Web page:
International Journal of
Sociology and Anthropology

  • Abbreviation: Int. J. Sociol. Anthropol.
  • Language: English
  • ISSN: 2006-988X
  • DOI: 10.5897/IJSA
  • Start Year: 2009
  • Published Articles: 305

Full Length Research Paper

The nature of economic institution in In-land fishing communities of the Lower Volta

Marian Adwowa Amu-Mensah1*, Paul Kofi Andoh2 and E. K. Abban3
1Council for Scientific and Industrial Research, Water Research Institute, P. O. Box M.32, Accra, Ghana. 2C/o Centre for Social Policy Studies, University of Ghana, P. O. Box LG72 Legon, Accra, Ghana. 3Council for Scientific and Industrial Research, Water Research Institute (Fishery), P. O. Box M.32/AH. 38 Achimota, Accra, Ghana.
Email: [email protected]

  •  Accepted: 22 January 2013
  •  Published: 30 April 2013



The economic institution and other social institutions such as polity (governance), beliefs or religion, education, family (marriage) influence individuals and the community at large. Their characteristics, preferences and attitudes also maintain or support social relationship, focusing on mechanisms to accommodate strains within relationships (negatively or positively). The study looks at the ability of economic institution to support the introduction of cage culture or innovation in Inland fishing communities. Data were collected through the use of key informant interviews, focus group discussions and quantitative questionnaire administration. The study investigated the potential of economic institution in the adoption of fishery innovation among fishing communities in Dzemeni and Kpando-Torkor. In addition, fisher-folks’ knowledge and perception of the economic institution’s capabilities were documented. Results indicate that although the economic institution helps to bring jobs, while assisting fishers to easily dispose of their fishes and wares to other city and town dwellers in earning a living for their families, the nature of transportation and increases in fuel prices does not support the fishing industry. It gives the rich “the Market Mummies” opportunity to exploit the fisher-folks through loans and savings. In addition, most respondents had enough knowledge on the capacities of the economic institution, although norms and values in the fishing sector do not allow women to freely take-up fishing. The study therefore recommends that economic growth and other opportunities should be reconciled with the maintenance of values and norms in the economic institution for sustainable development to reduce exploitation by a few through giving of financial supports.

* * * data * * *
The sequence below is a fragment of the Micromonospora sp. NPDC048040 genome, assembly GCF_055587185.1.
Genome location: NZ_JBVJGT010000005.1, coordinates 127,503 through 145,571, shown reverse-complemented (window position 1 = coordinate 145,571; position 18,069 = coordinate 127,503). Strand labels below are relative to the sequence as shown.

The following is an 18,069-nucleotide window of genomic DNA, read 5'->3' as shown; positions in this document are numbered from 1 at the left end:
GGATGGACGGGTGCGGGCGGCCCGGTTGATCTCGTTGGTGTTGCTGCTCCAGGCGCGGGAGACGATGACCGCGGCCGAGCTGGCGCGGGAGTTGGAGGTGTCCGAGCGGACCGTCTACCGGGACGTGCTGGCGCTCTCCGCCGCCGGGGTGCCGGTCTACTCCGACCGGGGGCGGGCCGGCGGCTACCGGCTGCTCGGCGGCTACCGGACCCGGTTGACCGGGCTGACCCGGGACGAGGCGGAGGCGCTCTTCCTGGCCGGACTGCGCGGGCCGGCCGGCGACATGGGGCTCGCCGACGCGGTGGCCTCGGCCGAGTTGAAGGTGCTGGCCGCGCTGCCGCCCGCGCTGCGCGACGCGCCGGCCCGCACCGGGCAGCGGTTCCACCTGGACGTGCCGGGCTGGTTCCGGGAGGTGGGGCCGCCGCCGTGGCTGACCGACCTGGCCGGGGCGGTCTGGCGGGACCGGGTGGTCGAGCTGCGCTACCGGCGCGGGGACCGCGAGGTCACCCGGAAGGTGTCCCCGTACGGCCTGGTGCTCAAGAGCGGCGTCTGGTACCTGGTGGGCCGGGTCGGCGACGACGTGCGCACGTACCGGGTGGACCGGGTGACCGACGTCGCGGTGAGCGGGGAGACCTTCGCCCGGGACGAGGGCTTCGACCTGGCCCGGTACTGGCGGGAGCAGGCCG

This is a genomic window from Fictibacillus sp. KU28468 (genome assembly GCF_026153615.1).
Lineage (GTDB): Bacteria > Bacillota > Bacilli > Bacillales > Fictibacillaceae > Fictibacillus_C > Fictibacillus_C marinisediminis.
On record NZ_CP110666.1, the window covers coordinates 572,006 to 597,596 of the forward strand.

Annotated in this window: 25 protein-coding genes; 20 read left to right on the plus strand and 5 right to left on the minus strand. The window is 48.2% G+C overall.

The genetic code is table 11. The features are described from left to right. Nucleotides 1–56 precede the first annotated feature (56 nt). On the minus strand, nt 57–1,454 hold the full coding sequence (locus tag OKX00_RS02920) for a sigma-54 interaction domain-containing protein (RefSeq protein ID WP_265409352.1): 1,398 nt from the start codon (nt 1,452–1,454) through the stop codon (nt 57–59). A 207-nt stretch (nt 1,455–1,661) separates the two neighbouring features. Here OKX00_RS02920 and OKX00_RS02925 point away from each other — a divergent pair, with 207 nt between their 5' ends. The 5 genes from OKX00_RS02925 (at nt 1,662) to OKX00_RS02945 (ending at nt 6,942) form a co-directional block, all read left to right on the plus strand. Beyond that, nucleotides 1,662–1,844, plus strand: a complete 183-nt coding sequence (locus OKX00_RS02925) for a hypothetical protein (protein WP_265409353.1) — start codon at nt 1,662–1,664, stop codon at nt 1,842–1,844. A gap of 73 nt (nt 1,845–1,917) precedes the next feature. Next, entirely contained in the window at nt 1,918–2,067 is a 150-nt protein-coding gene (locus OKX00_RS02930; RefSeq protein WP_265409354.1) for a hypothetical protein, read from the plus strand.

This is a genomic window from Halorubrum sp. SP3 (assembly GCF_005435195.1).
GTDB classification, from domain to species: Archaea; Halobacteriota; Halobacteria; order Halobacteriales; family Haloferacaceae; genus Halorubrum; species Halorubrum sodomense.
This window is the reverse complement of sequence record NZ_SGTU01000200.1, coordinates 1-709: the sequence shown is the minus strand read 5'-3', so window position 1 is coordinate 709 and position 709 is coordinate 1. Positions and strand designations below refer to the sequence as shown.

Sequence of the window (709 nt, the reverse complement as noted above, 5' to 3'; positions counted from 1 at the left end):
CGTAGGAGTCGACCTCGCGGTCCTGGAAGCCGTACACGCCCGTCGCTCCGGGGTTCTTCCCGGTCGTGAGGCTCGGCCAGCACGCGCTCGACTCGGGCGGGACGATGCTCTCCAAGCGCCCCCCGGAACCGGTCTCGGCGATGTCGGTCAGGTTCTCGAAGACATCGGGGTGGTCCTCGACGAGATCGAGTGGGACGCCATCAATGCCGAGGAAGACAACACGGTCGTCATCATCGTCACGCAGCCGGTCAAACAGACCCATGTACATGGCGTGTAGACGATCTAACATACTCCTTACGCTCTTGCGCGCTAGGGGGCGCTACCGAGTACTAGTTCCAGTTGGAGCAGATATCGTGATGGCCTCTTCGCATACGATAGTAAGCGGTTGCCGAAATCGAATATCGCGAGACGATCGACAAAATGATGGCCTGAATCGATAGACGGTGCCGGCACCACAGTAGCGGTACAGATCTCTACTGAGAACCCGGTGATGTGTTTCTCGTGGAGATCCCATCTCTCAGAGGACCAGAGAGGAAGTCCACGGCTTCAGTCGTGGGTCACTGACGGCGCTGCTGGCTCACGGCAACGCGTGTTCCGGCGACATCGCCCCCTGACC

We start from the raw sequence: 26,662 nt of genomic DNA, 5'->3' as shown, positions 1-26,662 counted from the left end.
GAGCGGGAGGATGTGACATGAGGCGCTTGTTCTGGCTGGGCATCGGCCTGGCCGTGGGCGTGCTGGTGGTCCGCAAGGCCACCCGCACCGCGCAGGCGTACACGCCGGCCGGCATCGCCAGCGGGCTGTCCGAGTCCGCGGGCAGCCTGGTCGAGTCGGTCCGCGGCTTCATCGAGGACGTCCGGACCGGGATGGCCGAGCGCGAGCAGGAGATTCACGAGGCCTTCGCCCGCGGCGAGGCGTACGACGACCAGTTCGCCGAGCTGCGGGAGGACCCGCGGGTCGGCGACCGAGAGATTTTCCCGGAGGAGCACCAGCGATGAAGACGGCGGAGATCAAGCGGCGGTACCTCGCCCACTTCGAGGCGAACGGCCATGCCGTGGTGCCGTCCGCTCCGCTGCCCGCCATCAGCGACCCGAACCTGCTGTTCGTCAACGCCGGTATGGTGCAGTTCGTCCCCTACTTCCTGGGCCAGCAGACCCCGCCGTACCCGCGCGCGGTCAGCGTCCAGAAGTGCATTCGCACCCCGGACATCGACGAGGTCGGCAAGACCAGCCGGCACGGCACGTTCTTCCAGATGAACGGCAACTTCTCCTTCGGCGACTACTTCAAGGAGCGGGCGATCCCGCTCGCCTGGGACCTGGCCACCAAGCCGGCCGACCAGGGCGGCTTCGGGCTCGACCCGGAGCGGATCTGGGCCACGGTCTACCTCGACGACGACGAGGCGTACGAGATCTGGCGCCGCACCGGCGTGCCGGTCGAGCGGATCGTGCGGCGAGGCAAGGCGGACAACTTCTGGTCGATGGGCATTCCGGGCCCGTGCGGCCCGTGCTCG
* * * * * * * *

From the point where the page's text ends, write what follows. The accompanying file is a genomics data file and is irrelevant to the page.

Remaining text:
Key words: Volta Lake, economic institution, social institutions, capacities, In-land fishing and innovation, introduction of cage-culture.